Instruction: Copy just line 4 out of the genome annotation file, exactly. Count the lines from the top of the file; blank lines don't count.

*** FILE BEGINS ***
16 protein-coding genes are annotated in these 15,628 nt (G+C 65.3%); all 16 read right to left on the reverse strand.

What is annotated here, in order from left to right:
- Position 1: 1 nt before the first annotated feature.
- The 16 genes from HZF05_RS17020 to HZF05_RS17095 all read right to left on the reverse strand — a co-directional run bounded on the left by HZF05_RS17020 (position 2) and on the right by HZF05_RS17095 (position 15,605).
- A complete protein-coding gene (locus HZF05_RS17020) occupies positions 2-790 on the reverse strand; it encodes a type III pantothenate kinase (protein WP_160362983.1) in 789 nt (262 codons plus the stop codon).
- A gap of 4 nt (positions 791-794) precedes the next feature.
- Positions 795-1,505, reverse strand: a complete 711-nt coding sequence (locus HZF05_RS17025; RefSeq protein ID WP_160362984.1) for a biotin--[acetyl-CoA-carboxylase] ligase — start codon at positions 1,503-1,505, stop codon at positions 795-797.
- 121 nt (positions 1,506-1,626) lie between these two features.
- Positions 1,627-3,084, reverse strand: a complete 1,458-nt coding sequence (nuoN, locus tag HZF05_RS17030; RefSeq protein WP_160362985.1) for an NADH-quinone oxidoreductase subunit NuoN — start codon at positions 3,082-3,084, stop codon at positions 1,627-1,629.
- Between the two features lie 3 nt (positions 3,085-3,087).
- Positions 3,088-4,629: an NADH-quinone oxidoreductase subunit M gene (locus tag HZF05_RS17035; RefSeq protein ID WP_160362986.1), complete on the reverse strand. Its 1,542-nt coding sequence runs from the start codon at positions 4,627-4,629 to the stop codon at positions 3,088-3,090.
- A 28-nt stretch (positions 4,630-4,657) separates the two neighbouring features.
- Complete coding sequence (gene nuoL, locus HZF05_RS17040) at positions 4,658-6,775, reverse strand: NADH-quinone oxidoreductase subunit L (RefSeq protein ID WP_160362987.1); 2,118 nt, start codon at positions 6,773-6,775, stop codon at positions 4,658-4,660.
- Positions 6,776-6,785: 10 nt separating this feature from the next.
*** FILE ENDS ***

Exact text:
- The 16 genes from HZF05_RS17020 to HZF05_RS17095 all read right to left on the reverse strand — a co-directional run bounded on the left by HZF05_RS17020 (position 2) and on the right by HZF05_RS17095 (position 15,605).